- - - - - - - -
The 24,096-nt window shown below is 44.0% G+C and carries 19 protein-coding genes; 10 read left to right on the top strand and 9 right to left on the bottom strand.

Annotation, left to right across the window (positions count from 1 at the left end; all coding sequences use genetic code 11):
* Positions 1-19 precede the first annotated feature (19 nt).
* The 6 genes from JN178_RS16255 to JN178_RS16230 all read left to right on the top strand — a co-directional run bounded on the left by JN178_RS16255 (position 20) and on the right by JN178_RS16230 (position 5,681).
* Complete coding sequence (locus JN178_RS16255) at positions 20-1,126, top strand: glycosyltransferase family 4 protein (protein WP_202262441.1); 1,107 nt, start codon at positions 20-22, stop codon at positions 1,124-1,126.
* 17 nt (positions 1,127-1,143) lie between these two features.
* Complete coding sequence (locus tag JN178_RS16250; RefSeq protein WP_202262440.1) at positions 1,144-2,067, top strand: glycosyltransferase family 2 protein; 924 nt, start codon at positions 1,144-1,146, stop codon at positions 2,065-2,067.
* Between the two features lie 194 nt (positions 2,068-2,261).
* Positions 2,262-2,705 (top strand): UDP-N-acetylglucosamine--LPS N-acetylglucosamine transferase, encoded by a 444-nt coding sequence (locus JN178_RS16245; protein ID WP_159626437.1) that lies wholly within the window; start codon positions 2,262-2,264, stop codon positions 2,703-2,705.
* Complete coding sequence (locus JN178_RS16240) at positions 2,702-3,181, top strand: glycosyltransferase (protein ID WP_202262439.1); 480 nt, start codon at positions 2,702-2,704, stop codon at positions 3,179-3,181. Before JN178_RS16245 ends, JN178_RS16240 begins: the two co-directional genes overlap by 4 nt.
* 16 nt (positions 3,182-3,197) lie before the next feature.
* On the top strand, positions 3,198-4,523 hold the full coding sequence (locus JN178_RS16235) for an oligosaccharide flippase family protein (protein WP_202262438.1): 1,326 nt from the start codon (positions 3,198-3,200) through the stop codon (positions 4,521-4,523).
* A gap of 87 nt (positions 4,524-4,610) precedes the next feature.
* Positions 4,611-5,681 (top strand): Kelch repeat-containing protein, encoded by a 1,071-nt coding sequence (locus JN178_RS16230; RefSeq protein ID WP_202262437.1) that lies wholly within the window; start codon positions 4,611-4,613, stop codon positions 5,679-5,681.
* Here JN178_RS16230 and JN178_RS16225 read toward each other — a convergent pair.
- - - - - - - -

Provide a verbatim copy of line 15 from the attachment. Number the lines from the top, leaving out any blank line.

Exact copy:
* Here JN178_RS16230 and JN178_RS16225 read toward each other — a convergent pair.